Agency Rule-Making & Guidance FDIC Fintech Third-Party Risk Management

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  • Fed governor identifies community banks' fintech challenges


    On February 10, Federal Reserve (Fed) Governor Michelle W. Bowman spoke before the Conference for Community Bankers on the interaction between innovation and regulation for community banks. In discussing her “vision for creating pathways to responsible community bank innovation,” Bowman identified particular challenges facing smaller banks when identifying and integrating new technologies and offered suggestions for ways the Fed can assist these banks in managing relationships with third-party service providers. Acknowledging that responsible innovation requires community banks to identify goals and pinpoint products and services to implement their strategies, Bowman recognized that compliance costs can create an outsized and undue burden on smaller banks and stated that federal regulations should be tailored to bank size, risk, and complexity. Among other things, Bowman stated that the Fed could align its third-party service provider guidance with the OCC and other banking agencies to provide uniform standards to banks. “It is incredibly inefficient to have banks and their potential fintech partners and other vendors try to navigate unnecessary differences and inconsistencies in guidance across agencies,” Bowman noted. Regulators and supervisors have a role in easing the burden for community banks, she added, noting that third-party guidance should allow banks to conduct shared due diligence on potential partners and pool resources to avoid duplicating work. In addition, Bowman commented that the Fed could help banks make this choice by publishing a list of service providers subject to regulatory supervision and increasing transparency around “who and what” the Fed evaluates. Bowman further stated that any guidance should also explain what due diligence looks like for potential fintech partners, since standards applied to other third parties may not be universally applicable. Giving community banks a better vision of what success in due diligence looks like, Bowman stated, will require releasing more information on its necessary elements.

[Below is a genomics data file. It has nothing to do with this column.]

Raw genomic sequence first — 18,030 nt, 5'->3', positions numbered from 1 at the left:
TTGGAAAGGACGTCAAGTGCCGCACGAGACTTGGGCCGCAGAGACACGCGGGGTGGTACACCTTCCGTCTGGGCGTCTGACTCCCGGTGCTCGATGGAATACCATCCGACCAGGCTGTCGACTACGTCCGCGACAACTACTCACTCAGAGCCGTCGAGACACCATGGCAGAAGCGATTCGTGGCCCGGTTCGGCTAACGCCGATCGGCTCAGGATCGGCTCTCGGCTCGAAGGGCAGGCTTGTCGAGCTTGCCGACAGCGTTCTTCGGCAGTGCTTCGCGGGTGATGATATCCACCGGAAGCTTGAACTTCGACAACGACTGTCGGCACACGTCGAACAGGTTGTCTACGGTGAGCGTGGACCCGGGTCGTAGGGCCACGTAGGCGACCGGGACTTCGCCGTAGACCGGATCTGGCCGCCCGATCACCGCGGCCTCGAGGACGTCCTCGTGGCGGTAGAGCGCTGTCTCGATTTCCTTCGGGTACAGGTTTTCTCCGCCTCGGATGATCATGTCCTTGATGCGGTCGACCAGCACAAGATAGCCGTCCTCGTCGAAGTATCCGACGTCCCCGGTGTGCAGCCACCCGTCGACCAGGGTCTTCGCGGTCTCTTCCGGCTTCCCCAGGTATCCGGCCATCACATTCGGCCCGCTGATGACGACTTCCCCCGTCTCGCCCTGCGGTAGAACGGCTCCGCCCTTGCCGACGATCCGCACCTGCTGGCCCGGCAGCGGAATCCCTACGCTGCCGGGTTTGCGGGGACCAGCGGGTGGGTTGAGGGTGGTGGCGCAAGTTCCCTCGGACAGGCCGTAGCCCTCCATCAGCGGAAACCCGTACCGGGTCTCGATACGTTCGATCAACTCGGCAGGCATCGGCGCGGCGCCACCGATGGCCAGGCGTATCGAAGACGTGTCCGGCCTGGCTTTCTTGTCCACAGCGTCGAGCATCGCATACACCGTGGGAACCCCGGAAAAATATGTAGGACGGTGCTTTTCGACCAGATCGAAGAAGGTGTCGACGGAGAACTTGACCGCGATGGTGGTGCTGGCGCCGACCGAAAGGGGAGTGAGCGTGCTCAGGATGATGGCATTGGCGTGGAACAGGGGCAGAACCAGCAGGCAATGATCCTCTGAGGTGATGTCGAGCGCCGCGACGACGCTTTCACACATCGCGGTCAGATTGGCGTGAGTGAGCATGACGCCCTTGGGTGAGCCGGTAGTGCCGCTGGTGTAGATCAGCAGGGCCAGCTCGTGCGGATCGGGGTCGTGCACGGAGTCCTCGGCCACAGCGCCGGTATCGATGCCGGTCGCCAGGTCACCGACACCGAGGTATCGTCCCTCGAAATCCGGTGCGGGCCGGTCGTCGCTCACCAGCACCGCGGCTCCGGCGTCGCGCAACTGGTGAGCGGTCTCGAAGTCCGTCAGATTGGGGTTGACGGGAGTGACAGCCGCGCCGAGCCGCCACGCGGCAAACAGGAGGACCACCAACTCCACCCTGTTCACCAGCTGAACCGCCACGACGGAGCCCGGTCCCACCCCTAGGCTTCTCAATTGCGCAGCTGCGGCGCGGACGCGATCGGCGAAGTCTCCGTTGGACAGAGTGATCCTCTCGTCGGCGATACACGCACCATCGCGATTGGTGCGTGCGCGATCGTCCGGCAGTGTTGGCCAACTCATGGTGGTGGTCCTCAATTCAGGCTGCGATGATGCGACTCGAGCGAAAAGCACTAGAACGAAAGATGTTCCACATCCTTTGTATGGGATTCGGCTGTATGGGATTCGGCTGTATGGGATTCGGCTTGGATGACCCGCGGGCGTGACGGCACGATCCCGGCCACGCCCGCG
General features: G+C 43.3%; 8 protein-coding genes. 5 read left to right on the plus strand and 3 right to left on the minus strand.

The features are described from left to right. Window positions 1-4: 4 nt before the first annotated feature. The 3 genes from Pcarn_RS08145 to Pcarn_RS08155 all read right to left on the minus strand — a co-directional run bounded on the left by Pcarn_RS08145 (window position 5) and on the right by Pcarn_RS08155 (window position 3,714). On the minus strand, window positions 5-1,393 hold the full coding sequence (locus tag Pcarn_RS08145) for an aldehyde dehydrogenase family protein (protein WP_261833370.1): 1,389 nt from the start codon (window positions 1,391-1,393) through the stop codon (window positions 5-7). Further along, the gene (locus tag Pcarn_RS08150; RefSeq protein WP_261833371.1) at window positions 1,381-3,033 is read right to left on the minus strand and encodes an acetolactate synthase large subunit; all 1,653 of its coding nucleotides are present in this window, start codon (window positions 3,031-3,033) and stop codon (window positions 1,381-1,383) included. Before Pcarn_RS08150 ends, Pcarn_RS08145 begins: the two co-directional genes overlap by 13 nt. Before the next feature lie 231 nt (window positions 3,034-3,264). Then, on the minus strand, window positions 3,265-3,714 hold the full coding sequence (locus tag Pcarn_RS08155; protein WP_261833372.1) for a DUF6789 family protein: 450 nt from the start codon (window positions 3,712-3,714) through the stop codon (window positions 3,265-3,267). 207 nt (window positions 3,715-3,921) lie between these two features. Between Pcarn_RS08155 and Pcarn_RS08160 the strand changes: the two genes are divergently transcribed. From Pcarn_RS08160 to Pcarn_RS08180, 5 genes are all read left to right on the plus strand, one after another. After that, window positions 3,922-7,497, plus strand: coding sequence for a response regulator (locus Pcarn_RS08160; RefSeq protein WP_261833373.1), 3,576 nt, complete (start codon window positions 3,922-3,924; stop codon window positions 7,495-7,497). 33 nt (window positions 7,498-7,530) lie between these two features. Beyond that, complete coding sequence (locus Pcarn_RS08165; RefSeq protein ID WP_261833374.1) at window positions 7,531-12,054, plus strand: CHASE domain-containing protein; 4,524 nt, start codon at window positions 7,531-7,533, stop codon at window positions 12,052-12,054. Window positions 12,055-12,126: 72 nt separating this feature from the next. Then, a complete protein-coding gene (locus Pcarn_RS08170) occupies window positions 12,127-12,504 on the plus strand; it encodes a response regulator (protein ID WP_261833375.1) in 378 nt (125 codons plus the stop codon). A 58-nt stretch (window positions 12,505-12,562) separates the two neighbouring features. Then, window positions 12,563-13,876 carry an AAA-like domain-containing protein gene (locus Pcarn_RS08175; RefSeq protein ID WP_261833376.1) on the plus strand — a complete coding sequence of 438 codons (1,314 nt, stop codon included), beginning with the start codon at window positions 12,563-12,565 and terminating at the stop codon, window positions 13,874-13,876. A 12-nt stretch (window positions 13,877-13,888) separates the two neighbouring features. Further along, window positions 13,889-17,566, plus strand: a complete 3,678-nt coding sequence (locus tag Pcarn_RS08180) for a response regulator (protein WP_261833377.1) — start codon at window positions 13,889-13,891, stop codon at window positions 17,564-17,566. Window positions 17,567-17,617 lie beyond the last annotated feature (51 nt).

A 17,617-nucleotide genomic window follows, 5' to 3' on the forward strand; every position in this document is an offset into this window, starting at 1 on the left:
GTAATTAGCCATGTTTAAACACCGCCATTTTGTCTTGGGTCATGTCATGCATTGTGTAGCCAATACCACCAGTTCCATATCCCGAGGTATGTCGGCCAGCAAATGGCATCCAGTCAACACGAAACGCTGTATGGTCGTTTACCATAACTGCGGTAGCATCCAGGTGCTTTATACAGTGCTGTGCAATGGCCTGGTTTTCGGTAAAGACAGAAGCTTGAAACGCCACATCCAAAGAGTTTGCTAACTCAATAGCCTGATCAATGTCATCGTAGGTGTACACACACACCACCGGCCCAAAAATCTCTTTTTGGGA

Bowman also highlighted the Fed’s upcoming fintech innovation office hours, as well as the Fed’s recently launched fintech website section, (both covered by InfoBytes here), which are designed to help provide access to Fed staff, highlight supervisory observations regarding fintech, provide a hub of information for interested stakeholders on innovation-related matters, and deliver practical tips for banks and other companies interested in engaging in fintech activity.

    Fintech Federal Reserve Third-Party Community Banks Vendor Management

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  • District Court: Michigan privacy law covers out-of-state residents


    On January 16, the U.S. District Court for the Eastern District of Michigan denied a publishing company’s motion to dismiss putative class allegations that it disclosed subscribers’ personal information to third parties, ruling that the subscribers did not need to live in Michigan in order to bring claims under the state’s Personal Privacy Protection Act (PPPA). According to the plaintiff, the company allegedly disclosed magazine subscribers’ personal reading information (PRI) to data aggregators that would then supplement it with additional information (including age, gender, income, and employer names) in order to create detailed customer profiles. The company then allowed “almost any organization to rent a customer list containing numerous categories of detailed customer information,” the plaintiff alleged. The company argued, however, that the plaintiff, who resides in Virginia, lacked standing to bring claims under the PPPA because the law protects only Michigan residents. The company also contended that the plaintiff failed to demonstrate concrete injury suffered as a result of the company’s alleged disclosure of PRI to third parties without consent.